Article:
If you modify a cable to provide power out of a USB-A male plug then you've now created a cable that is now a fire hazard as it can short circuit a power brick or computer that it could be plugged into.

From what I understand of USB-C it's possible to create a cable when plugged into a smart phone that will allow it to provide power to the other end with a male USB-C connector. This may or may not violate the USB spec. What it would do though is prevent this cable from being used to charge the phone, and it seems that the reason you have these cables lying about in abundance is because these cables are used to charge your phones.

I can see this smart phone cable with a USB-C end on it with power already applied by having the cable wired as if it has a USB-A female receptacle on the phone end of the cable and a USB-A male plug to USB-C male plug glued into it. Think of cables connected like this (and I've numbered the connections for reference later)...

Phone Lightning/whatever port <-1-> Lightning/whatever to USB-A female receptacle adapter <-2-> USB-A male to USB-C male cable <-3-> USB-C device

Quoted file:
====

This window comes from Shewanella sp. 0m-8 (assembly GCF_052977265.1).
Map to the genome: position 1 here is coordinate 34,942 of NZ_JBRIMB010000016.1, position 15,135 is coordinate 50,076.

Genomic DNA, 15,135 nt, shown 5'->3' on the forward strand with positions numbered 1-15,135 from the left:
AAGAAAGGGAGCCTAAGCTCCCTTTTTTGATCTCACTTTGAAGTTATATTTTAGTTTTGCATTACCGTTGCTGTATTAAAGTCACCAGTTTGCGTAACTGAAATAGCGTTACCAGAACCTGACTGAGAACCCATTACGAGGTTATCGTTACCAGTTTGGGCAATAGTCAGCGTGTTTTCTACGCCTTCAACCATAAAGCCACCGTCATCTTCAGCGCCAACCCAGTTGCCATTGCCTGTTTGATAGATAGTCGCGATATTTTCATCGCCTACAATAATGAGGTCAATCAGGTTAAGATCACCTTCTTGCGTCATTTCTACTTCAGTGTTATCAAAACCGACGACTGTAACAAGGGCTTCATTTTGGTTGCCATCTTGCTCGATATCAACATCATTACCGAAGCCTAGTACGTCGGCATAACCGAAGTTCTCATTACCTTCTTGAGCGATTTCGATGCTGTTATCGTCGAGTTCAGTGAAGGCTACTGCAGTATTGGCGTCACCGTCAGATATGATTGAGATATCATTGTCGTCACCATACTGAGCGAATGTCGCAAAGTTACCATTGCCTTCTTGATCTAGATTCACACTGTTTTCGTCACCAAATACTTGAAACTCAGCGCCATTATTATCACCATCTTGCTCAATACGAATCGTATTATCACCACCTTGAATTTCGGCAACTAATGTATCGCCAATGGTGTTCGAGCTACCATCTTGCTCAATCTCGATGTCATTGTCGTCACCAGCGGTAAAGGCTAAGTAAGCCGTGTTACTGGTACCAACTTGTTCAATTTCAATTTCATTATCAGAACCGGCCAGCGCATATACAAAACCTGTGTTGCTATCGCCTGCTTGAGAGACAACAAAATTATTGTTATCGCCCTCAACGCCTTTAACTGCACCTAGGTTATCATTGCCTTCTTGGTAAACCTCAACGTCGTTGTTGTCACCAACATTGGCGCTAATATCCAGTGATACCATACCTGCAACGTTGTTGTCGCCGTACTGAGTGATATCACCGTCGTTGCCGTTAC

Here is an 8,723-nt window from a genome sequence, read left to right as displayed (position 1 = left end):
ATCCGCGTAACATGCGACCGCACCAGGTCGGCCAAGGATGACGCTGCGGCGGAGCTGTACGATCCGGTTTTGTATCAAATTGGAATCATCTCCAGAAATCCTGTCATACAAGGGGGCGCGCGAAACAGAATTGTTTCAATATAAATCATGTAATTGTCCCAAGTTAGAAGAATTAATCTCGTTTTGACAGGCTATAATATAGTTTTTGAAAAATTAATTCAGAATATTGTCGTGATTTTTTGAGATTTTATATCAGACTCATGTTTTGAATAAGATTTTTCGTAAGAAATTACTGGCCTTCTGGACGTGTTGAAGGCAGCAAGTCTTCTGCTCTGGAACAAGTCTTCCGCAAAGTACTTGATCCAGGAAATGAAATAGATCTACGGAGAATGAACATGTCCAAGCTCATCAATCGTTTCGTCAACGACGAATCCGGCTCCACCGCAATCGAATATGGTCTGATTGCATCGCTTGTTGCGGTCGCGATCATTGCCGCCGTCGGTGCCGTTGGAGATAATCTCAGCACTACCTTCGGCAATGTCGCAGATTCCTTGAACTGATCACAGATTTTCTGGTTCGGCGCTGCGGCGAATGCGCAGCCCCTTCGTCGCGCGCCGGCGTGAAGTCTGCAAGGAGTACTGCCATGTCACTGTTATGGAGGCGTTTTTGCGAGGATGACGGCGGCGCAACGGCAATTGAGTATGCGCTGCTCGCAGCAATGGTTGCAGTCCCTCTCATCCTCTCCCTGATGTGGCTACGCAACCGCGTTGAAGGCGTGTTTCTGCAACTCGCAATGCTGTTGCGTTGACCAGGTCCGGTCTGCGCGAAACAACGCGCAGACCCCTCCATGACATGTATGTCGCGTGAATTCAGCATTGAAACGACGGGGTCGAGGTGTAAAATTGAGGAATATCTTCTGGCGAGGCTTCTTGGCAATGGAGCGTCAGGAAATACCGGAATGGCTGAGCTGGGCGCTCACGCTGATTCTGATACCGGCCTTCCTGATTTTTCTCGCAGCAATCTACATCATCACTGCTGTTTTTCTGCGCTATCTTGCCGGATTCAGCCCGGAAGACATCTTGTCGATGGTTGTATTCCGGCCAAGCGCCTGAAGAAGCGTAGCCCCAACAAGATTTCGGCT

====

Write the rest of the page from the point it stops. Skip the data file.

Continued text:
Now consider connection #2 effectively buried in the cable by wiring the ends appropriately to get something like this...

Phone Lightning/whatever port <-1-> Lightning/whatever to USB-C male <-3-> USB-C device

Maybe such cables exist but I'm fairly certain they violate some provision in the USB spec. Such a cable would likely confuse and frustrate people because it would act in a way that would be opposite from what is expected. A phone plugged into a laptop with this cable would only provide power to the laptop. If used to plug a phone into a power brick the phone would not charge.

If the phone end of this cable is USB-C then the cable would have USB-C on both ends but the cable would have a kind of "directionality" to it. One end would always be the "host" end and the other the "peripheral" end.

The point is that putting a female USB-C receptacle on the audio adapter will be insufficient to get it to work with a smart phone cable with a male USB-C plug on the end. It would still be a legacy USB device and would need something to tell the smart phone it is plugged into a legacy USB device. The thing that tells the smart phone it is connected to a legacy USB device are the USB-A female receptacle adapters. Then it would take a cable with a male USB-A plug and a male USB-C plug to connect it.